Adulting, Independence

Adulting: Knowing When To Care For You

When we are an adult, we have responsibilities that we must engage in, especially if they allow us to have the life we want to have. However, there are times when I recognize that I just need to take a day off and regroup for the purpose of my mental health.

Mental health is becoming a little more commonplace in the world with the effects of restrictions related to the COVID-19 pandemic. Being so, and finally on my feet with better grounding has made me see that in fact that as an adult there are times when the weekly load becomes too much for me to handle. Part of this lies within the chambers of autistic burnout and as such I have cut back my workload to a degree from before the start of the COVID-19 Pandemic. I see a better self because I do not over engage in things that stress me out and because of the way things were during the lockdown periods, I never had the full sense of a five day workweek.

I personally have felt the sense of autistic burnout and that I need periods of rest just in general through the traditional week, but also every four to five weeks I sense I just need to take some time to myself away from the traditional flow. This can be selfish to family as they think it can worsen my mood, rather it recharges me for the times when I must endure the world that is not made for me. It has taken a lot for me to recognize the signs when I have had my fill of too much flow and that I need to step aside and care for myself. 

That looks different in each and every person. For me it can be a combination of hyperfocusing on a special interest or maybe taking care of things, or even just relaxing. It looks different in everyone, regardless of whether they are autistic or not. Everyone needs to take care of themselves. This can also be in regard to the fact that the world has been through so much and having to get back into somewhat of an even more sense of normalcy is going to take some time, especially in autistic people like myself who struggle with change consistently.

The fact of the matter is that you do not criticize yourself for taking care of you or worrying about what others may think about you caring for yourself. I am sure that they would rather take care of you than react negatively towards them. If they ask if you are OK, just be honest. The last time that I took a mental health day, a staff person at my day program asked me this and I was honest with them. They acknowledged that they were glad that I can recognize the need to care for myself, given the fact that I had a meltdown a few weeks ago, it can go without saying that they understood the need for me to care for myself.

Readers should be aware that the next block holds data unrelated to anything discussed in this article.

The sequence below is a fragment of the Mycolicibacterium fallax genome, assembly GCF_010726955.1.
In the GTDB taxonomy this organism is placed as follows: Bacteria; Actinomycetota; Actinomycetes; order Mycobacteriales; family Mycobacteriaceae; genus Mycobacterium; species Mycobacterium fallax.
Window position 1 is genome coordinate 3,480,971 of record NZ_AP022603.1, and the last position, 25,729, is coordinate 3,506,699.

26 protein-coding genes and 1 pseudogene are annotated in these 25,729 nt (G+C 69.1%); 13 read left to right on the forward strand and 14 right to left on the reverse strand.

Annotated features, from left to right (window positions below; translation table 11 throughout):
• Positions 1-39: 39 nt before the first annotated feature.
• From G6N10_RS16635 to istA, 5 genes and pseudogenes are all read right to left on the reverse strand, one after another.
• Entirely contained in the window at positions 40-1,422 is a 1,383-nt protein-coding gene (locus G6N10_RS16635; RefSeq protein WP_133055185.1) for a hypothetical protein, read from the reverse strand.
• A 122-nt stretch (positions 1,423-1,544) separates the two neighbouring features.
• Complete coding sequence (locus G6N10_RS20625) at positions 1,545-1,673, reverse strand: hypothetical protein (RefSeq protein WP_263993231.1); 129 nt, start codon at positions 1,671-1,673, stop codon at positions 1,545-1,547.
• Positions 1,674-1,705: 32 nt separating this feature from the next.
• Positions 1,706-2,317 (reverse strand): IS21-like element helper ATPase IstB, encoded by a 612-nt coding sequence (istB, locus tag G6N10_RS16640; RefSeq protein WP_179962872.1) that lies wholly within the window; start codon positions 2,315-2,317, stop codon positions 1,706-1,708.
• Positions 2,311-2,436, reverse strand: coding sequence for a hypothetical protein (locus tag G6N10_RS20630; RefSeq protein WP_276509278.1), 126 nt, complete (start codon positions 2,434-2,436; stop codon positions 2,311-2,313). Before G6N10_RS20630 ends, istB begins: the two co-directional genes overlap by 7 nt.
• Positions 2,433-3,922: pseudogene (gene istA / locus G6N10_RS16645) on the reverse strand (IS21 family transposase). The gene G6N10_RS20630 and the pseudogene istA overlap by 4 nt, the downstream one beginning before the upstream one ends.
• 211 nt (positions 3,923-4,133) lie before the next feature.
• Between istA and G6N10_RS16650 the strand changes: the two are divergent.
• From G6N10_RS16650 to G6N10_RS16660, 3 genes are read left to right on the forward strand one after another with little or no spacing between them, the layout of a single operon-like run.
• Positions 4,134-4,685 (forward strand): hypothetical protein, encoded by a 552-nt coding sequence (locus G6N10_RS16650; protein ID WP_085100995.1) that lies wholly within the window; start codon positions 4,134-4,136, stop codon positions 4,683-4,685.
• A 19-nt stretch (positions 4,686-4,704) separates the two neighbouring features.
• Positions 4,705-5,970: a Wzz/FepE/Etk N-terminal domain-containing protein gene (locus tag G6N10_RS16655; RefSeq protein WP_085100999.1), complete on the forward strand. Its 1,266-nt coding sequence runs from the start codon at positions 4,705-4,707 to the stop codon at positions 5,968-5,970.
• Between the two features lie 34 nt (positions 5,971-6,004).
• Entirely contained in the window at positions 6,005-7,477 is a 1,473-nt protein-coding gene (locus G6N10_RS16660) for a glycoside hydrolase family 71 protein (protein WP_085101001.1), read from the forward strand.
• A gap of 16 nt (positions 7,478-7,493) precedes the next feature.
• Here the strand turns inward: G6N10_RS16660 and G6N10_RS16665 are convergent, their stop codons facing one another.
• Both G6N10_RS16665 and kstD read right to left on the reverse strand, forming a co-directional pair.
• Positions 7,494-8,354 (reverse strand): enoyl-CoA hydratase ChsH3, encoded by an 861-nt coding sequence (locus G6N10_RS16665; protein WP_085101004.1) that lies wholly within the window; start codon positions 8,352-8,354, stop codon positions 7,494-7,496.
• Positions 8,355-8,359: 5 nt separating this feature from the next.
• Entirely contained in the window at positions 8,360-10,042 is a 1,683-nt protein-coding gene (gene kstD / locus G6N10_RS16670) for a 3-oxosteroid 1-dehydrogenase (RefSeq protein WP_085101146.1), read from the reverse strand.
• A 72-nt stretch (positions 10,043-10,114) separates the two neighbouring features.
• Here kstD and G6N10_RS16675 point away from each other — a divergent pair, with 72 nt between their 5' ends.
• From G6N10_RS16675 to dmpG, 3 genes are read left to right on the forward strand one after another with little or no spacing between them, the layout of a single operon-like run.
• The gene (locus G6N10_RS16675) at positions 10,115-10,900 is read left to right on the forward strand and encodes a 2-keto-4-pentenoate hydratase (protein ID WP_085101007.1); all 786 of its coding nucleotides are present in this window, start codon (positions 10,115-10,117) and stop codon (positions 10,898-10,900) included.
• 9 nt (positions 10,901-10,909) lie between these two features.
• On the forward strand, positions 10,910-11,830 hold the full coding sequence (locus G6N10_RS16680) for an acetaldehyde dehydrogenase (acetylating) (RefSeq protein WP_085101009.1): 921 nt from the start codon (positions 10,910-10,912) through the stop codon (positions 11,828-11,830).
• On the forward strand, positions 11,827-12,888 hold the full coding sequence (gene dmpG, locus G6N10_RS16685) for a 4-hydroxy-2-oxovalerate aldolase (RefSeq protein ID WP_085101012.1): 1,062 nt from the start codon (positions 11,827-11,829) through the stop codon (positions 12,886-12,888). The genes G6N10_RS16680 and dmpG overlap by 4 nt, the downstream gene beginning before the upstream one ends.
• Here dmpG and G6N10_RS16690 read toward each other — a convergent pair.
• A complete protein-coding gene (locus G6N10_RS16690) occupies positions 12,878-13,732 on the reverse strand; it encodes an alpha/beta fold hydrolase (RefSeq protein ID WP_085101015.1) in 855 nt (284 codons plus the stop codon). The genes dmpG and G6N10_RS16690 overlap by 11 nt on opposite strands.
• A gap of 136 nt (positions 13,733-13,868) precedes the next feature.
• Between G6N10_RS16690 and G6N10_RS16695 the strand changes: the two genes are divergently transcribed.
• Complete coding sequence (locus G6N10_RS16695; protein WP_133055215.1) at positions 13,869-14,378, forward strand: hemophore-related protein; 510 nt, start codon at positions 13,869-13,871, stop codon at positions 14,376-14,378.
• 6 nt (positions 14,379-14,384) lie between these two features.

I have had a hard time accepting when I needed to take time to care for me,and at times I am doing better at recognizing that I need to care for me. Having others validate this for me makes it easier and they see my mood be brighter than it would if I was not caring for myself. It is being manageable with knowing that you need to care for yourself so you can get back into the world that is expected for you to live your best life and be there for those that depend on you.

There is an old adage that there is no health without mental health and that you must take care of yourself before you can take care of others or other things that require your attention. Keep that in mind as you traverse this world where mental health is more brought to light.

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